By Dafydd ab Iago | Thursday 07 May 2009
This third liberalisation package, replacing the 2003 gas and electricity directives, aims to overcome both discrimination of new energy companies seeking to enter EU markets and the problem of lower incentives for network investment by dominant operators, usually vertically integrated undertakings (VICs). The key solution given in the 2009 directives is ‘effective unbundling’. Member states are thus given a choice between having major energy producers and suppliers sell off grids or set up independent system operators. Other important objectives include ensuring an equally effective level of regulatory supervision in each member state, protecting consumers rights and security of supply (see separate articles).
The European Parliament, in a resolution of 10 July 2007, dubbed ownership unbundling (OU) as the “most effective” tool to promote investments in infrastructure in a non-discriminatory way and to gain fair access to the network for new entrants as well as transparency on markets. This most radical solution involves vertically integrated companies selling off their electricity or gas transmission networks so as to completely separate them from their supply or production companies. As set out in the 2009 directives, OU implies the appointment of a network owner as system operator and independence from any supply and production interests, whether in the same or other member state. Member states must ensure that no company or person may control, whether directly or indirectly, both a production or supply undertaking and, at the same time, a transmission system operator or transmission system1.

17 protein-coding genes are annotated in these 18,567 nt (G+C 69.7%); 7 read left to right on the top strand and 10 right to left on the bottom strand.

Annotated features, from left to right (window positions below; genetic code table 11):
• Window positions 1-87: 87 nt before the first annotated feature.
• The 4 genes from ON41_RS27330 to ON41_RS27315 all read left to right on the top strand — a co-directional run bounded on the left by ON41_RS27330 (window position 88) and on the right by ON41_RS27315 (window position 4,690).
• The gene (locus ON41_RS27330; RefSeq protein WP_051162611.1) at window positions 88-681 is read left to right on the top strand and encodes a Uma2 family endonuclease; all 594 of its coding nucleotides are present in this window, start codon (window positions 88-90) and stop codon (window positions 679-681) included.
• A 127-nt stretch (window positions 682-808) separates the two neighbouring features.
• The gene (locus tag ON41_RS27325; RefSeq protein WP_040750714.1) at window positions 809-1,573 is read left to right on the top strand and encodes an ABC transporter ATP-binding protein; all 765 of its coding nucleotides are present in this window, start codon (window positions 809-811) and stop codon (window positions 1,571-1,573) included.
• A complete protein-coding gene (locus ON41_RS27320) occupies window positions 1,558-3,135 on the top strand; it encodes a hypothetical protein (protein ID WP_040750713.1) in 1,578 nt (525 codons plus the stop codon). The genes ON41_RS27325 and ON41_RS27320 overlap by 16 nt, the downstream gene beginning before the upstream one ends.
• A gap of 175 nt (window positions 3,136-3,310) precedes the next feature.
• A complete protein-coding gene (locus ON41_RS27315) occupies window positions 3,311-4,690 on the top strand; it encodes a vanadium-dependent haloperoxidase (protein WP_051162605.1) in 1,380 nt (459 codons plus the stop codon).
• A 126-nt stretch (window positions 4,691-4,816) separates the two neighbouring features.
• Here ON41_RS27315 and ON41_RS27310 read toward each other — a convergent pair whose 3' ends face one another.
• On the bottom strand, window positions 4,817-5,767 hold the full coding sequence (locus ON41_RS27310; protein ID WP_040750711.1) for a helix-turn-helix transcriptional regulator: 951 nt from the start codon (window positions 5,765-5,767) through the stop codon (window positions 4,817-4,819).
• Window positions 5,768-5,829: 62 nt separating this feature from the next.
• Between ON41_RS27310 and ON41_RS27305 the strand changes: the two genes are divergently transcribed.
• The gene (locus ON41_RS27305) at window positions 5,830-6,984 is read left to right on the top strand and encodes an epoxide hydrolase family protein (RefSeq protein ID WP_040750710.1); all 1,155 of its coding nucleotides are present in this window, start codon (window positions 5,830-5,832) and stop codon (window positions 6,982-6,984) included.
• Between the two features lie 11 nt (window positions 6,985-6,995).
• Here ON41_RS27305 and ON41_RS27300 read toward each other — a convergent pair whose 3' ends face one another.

INDEPENDENT SYSTEM OPERATOR
Aside from OU, the 2009 directives allow for two other solutions to the challenge of ‘effective unbundling’: the independent system operator (ISO) and the independent transmission operator (ITO). These two solutions are to be ensured by additional rules. ISOs are defined as wholly separate companies operating transmission systems that are still owned by vertically integrated undertakings (in contrast to the ownership unbundling model). Whilst the ISO is still proposed by the transmission system owner, it is designated by the member state and subject to approval by the Commission. Importantly, both the ISO and the TSO owner shall prevent own commercially advantageous information from being disclosed in a discriminatory manner, notably to the other parts of the undertaking (unless necessary for carrying out a business transaction). To ensure the full respect of the rules on information unbundling, the ISO and TSO owner must not use joint services such as common legal services; although they may use joint services for “purely administrative or IT” functions.